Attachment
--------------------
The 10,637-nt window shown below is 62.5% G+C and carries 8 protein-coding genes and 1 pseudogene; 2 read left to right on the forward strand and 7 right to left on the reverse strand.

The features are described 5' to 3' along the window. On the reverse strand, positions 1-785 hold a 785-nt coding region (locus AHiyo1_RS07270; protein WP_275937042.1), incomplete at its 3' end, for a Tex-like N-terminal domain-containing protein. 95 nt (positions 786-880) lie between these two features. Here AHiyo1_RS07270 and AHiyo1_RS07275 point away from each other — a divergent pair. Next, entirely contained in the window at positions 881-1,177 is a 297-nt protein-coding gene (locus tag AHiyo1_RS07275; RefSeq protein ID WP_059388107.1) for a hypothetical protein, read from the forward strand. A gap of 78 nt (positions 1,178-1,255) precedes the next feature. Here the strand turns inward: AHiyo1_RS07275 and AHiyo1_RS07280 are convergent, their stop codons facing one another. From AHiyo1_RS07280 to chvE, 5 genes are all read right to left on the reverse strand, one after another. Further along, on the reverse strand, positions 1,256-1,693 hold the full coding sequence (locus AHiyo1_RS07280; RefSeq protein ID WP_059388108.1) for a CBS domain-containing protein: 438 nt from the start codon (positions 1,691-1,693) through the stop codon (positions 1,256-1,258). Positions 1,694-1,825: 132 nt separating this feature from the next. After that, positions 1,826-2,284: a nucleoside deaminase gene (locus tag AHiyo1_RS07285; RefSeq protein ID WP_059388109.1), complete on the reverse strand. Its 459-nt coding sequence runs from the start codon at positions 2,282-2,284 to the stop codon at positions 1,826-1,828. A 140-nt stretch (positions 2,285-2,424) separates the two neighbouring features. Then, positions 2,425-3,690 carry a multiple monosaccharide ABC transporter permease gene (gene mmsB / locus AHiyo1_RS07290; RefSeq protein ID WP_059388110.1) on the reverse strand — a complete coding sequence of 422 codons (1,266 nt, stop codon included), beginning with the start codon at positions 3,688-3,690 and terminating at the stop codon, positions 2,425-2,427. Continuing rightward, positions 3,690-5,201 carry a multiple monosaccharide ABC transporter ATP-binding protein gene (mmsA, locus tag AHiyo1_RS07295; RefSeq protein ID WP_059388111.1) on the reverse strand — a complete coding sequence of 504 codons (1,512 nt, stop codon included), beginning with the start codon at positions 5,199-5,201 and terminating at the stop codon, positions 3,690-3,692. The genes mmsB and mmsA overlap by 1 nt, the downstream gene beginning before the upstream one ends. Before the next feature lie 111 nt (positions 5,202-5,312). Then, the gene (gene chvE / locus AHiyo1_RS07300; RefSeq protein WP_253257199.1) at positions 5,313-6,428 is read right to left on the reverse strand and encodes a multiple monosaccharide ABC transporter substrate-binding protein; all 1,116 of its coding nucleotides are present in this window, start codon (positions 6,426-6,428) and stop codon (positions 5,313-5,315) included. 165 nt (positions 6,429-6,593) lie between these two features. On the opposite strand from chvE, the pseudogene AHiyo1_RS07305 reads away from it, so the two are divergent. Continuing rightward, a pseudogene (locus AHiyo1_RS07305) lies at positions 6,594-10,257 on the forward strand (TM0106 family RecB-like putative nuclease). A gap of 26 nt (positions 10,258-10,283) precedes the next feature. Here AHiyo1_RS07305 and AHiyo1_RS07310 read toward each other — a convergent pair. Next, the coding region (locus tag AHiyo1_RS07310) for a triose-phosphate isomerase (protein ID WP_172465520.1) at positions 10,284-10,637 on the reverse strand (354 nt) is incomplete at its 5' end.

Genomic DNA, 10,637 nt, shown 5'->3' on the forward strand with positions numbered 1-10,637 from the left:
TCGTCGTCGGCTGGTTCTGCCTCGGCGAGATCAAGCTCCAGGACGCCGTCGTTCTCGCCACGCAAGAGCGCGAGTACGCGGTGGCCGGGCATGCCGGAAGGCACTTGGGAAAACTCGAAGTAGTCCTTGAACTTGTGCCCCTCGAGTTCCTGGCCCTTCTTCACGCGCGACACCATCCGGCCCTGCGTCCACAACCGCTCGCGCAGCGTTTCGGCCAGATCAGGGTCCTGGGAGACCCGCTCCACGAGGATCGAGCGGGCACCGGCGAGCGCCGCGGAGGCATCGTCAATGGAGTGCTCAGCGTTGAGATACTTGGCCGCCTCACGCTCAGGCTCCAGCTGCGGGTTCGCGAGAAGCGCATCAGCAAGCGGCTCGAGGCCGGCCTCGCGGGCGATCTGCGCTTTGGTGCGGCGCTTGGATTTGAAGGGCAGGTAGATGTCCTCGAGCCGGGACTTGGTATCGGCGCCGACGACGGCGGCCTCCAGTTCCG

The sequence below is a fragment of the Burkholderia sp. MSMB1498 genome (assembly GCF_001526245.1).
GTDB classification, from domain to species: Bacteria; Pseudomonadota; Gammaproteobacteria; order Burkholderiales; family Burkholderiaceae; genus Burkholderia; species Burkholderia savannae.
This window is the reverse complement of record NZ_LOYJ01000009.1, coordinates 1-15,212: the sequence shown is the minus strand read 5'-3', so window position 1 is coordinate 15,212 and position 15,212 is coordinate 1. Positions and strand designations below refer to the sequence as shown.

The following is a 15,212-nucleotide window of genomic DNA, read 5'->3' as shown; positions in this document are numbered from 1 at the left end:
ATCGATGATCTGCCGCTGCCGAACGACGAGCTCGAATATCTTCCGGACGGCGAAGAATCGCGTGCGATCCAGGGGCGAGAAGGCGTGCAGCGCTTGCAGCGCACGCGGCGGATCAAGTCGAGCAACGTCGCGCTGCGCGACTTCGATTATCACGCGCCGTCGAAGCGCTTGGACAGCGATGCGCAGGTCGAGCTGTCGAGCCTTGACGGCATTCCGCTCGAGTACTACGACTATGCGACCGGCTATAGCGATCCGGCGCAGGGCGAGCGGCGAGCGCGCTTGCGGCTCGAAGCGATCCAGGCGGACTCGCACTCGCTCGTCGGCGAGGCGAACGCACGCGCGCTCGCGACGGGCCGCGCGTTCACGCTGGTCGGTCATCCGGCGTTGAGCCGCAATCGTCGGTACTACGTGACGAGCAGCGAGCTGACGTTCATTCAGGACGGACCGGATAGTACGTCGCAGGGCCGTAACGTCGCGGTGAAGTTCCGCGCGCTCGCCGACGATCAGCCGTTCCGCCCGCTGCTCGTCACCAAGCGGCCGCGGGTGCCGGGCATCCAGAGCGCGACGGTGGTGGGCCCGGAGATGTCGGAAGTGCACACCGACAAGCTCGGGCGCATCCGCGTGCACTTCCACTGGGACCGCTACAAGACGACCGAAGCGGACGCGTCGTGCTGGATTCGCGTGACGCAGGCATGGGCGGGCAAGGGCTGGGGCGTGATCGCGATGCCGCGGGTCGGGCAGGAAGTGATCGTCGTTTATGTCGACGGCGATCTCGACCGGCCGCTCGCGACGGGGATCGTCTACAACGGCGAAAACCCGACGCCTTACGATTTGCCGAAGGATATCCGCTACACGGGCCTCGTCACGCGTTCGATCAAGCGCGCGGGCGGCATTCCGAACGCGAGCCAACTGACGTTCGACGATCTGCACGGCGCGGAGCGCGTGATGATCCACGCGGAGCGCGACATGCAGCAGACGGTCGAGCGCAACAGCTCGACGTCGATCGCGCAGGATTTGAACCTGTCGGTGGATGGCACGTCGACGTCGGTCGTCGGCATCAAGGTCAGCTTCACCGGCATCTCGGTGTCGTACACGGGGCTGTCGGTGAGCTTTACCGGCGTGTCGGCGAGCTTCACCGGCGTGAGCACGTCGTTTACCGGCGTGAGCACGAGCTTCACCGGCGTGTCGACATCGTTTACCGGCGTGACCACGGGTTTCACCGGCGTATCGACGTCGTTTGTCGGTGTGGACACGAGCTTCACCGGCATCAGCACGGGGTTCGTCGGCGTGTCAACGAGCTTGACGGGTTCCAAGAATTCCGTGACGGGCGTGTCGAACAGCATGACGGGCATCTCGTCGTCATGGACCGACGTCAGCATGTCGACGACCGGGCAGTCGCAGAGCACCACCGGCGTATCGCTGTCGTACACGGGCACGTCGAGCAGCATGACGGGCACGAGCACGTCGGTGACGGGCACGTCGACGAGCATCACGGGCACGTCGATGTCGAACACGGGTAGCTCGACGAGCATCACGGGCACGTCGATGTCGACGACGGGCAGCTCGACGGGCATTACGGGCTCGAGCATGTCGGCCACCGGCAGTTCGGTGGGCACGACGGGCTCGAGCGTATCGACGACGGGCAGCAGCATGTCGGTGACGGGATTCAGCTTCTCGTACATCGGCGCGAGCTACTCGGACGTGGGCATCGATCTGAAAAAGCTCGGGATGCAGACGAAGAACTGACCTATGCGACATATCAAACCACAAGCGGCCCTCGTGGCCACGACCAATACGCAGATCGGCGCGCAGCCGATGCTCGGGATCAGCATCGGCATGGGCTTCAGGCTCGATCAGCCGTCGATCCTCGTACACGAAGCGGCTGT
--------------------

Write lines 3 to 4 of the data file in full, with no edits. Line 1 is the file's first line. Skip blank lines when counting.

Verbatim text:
Genomic DNA, 10,637 nt, shown 5'->3' on the forward strand with positions numbered 1-10,637 from the left:
TCGTCGTCGGCTGGTTCTGCCTCGGCGAGATCAAGCTCCAGGACGCCGTCGTTCTCGCCACGCAAGAGCGCGAGTACGCGGTGGCCGGGCATGCCGGAAGGCACTTGGGAAAACTCGAAGTAGTCCTTGAACTTGTGCCCCTCGAGTTCCTGGCCCTTCTTCACGCGCGACACCATCCGGCCCTGCGTCCACAACCGCTCGCGCAGCGTTTCGGCCAGATCAGGGTCCTGGGAGACCCGCTCCACGAGGATCGAGCGGGCACCGGCGAGCGCCGCGGAGGCATCGTCAATGGAGTGCTCAGCGTTGAGATACTTGGCCGCCTCACGCTCAGGCTCCAGCTGCGGGTTCGCGAGAAGCGCATCAGCAAGCGGCTCGAGGCCGGCCTCGCGGGCGATCTGCGCTTTGGTGCGGCGCTTGGATTTGAAGGGCAGGTAGATGTCCTCGAGCCGGGACTTGGTATCGGCGCCGACGACGGCGGCCTCCAGTTCCG